Helping to improve conditions for detainees in Ethiopia
The response included rehabilitation of basic infrastructure supporting essential services to ensure humane conditions, mainly detainees' access to proper accommodation, health care, food, water, and sanitation services among others. The aim being to ensure detainees' well-being is respected and that the conditions of detention are in line with laws and internationally recognized standards. This remains the main aim of ICRC's detention work in line with its mandate and operational capacities throughout Ethiopia and in more than 80 countries worldwide.
Kebede* and his prison mate are seated on a wooden bench at the Dessie town correctional center in Ethiopia's Amhara region. Outside, weaving machines clack rhythmically as a group of inmates ply their craft in the prison's courtyard.
Kebede is a member of the detainees committee. He says returning to Dessie prison to a new and difficult reality disturbs him. The prison authorities had transferred detainees – including Kebede – to other correctional facilities in the region just before Dessie town became a battlefield for the war in northern Ethiopia.
We came back to this prison after the war and everything was empty," says Kebede who is serving a prison sentence for a crime that has kept him in jail for seven years. Dessie prison – the biggest in east Amhara - faced crisis since the armed conflict affected the town.
Detainees have struggled to start their lives all over again. And those serving long prison sentences are the most affected. Income from their livelihood activities was no longer available, leaving only limited means to cover basic individual needs such as food and clothing.
One serious consequence of the conflict is that it has adversely affected family visits. For Kebede, He is worried about his family that was displaced during the war.
Nobody has visited me since. I don't know where they are,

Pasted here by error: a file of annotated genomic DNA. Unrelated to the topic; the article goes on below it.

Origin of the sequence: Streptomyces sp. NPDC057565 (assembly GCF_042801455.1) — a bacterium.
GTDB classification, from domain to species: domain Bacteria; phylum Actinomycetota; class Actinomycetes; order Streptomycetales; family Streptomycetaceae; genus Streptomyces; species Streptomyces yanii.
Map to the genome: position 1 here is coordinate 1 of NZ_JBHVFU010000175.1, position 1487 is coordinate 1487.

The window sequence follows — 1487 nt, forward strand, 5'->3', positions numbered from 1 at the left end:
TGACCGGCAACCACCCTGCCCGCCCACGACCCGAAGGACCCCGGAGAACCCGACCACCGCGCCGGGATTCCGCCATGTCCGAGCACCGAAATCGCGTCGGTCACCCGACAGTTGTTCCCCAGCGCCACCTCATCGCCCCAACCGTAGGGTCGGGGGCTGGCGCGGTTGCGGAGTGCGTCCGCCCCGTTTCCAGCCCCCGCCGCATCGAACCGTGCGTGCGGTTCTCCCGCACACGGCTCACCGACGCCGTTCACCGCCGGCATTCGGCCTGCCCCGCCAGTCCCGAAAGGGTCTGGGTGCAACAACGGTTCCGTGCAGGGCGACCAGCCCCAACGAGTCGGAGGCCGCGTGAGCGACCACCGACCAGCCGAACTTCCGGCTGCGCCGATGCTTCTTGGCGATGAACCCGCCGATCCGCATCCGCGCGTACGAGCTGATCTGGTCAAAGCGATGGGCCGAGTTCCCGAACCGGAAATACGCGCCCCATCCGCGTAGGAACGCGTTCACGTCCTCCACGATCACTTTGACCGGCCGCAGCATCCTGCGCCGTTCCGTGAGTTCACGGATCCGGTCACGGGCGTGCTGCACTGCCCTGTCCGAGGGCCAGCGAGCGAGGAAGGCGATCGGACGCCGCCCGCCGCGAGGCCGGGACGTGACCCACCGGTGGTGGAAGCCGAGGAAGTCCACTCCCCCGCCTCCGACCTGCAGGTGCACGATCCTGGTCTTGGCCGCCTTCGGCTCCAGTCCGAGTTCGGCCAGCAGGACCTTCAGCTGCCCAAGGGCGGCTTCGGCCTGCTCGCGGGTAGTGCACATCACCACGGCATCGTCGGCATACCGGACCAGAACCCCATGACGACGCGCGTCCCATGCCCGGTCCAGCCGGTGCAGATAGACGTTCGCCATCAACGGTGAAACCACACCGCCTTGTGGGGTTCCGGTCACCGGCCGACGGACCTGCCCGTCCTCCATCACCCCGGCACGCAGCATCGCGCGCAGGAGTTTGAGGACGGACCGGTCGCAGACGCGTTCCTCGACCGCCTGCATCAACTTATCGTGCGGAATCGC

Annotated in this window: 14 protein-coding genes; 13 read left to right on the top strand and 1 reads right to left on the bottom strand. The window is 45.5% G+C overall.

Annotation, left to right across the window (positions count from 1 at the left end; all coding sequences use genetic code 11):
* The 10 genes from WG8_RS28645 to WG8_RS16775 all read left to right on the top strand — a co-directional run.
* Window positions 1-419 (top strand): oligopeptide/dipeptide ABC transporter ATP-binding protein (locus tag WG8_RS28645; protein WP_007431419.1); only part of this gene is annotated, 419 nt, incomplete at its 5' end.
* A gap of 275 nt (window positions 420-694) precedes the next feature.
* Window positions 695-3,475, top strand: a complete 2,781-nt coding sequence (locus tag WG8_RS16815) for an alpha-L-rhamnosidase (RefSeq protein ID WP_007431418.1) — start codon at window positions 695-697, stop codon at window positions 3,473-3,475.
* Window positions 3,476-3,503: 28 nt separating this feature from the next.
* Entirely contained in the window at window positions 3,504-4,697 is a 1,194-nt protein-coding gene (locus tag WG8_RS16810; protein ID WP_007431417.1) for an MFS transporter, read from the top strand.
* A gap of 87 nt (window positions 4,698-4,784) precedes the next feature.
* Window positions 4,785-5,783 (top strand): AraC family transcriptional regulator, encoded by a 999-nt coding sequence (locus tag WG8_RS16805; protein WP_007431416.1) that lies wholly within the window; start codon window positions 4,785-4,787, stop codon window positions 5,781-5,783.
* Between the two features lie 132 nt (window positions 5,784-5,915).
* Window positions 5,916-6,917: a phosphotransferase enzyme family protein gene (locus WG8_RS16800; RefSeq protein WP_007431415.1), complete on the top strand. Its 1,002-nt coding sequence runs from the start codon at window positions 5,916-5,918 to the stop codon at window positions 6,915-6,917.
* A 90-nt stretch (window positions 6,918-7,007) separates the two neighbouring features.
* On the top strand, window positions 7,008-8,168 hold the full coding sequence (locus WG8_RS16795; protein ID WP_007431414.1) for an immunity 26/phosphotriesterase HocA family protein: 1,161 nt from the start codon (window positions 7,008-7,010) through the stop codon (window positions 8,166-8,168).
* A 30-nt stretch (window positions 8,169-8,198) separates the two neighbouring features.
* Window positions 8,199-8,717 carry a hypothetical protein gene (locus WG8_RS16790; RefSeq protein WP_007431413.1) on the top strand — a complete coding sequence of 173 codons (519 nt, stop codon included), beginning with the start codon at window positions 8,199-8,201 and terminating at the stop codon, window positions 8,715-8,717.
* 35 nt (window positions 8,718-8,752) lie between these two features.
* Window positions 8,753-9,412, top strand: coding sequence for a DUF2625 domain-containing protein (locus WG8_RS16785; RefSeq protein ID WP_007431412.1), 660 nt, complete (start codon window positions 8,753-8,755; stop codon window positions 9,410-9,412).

With the improvement in security situation and basic social services fully restored in Dessie town, and measures taken to protect and keep the detainees safe, the priority remains to improve conditions of detention and to maintain contact between the detainees and their relatives.
Kebede says the ongoing support by the International Committee of the Red Cross (ICRC) has brought significant progress. The ICRC is boosting resources allocated to Dessie Prison to improve the living conditions and make them safer and more humane for detainees to live with dignity.
We no longer sleep on chip wood. We received mattresses from the ICRC six months after we returned. ICRC fixed the water and now it flows, and the generator gives us electricity,
Another member of the detainees' committee explained that the committee had first identified and distributed items from the ICRC like blankets, clothes and hygiene and sanitary items to the most vulnerable inmates – such as the mentally ill and those without family visits.
"Soldiers captured on the front lines don't have visits because their families are far away," he says, adding that the conditions have improved – even though much needs to be done – and their relationship with the prison administration is good.
The conflict might have significantly affected the Dessie prison, but, Commissioner Mulu Tadesse, the prison's administrator, said that it has not stopped them from giving enough food to the detainees.
"We still provide three meals a day, but the quality is not like before," she says. "Detainees want to spend their time in a constructive way. They want to watch the news and be informed and to engage in vocational training and activities. We have started providing them some of these services but not as before."
"ICRC has been with us step by step. They offered hygiene and sanitary items, generator, mats, pots, mattresses, medicines and medical equipment. The clinic was restored to its previous reality. Now, we have very few detainees going to the hospital," concludes Commissioner Tadesse.
The ICRC also provided fuel efficient stoves for the kitchen, recreational items, material needed to maintain personal and environmental hygiene and hygiene promotion training for detainees, says Andrey Sladkov, ICRC Detention Delegate in Ethiopia.